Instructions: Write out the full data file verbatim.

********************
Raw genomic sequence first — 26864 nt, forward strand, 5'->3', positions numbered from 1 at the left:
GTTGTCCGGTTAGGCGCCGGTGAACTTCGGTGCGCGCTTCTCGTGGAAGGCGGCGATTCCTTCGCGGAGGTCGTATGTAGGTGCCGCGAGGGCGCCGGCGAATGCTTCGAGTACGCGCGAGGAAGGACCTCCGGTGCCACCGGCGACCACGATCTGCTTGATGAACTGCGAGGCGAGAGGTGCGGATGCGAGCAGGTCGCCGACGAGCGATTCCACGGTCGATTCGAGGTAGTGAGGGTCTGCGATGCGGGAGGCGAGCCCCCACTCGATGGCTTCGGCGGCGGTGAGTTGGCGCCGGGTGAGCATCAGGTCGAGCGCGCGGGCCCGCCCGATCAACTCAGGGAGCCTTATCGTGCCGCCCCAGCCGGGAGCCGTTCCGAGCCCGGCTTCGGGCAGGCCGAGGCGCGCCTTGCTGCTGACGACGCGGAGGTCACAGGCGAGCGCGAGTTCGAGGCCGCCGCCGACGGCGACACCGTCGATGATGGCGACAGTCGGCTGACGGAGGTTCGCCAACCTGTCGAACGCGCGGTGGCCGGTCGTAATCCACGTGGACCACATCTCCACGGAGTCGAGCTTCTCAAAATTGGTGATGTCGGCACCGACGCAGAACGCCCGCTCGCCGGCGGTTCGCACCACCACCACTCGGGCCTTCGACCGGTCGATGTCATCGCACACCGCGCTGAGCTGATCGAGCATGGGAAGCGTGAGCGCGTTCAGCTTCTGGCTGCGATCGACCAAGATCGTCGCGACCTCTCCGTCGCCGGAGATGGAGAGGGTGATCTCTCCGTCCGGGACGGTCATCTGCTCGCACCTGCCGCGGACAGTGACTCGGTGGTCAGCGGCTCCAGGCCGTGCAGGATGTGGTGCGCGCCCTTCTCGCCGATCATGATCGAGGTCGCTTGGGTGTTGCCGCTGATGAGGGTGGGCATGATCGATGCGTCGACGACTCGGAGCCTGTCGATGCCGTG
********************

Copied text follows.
Raw genomic sequence first — 26864 nt, forward strand, 5'->3', positions numbered from 1 at the left:
GTTGTCCGGTTAGGCGCCGGTGAACTTCGGTGCGCGCTTCTCGTGGAAGGCGGCGATTCCTTCGCGGAGGTCGTATGTAGGTGCCGCGAGGGCGCCGGCGAATGCTTCGAGTACGCGCGAGGAAGGACCTCCGGTGCCACCGGCGACCACGATCTGCTTGATGAACTGCGAGGCGAGAGGTGCGGATGCGAGCAGGTCGCCGACGAGCGATTCCACGGTCGATTCGAGGTAGTGAGGGTCTGCGATGCGGGAGGCGAGCCCCCACTCGATGGCTTCGGCGGCGGTGAGTTGGCGCCGGGTGAGCATCAGGTCGAGCGCGCGGGCCCGCCCGATCAACTCAGGGAGCCTTATCGTGCCGCCCCAGCCGGGAGCCGTTCCGAGCCCGGCTTCGGGCAGGCCGAGGCGCGCCTTGCTGCTGACGACGCGGAGGTCACAGGCGAGCGCGAGTTCGAGGCCGCCGCCGACGGCGACACCGTCGATGATGGCGACAGTCGGCTGACGGAGGTTCGCCAACCTGTCGAACGCGCGGTGGCCGGTCGTAATCCACGTGGACCACATCTCCACGGAGTCGAGCTTCTCAAAATTGGTGATGTCGGCACCGACGCAGAACGCCCGCTCGCCGGCGGTTCGCACCACCACCACTCGGGCCTTCGACCGGTCGATGTCATCGCACACCGCGCTGAGCTGATCGAGCATGGGAAGCGTGAGCGCGTTCAGCTTCTGGCTGCGATCGACCAAGATCGTCGCGACCTCTCCGTCGCCGGAGATGGAGAGGGTGATCTCTCCGTCCGGGACGGTCATCTGCTCGCACCTGCCGCGGACAGTGACTCGGTGGTCAGCGGCTCCAGGCCGTGCAGGATGTGGTGCGCGCCCTTCTCGCCGATCATGATCGAGGTCGCTTGGGTGTTGCCGCTGATGAGGGTGGGCATGATCGATGCGTCGACGACTCGGAGCCTGTCGATGCCGTG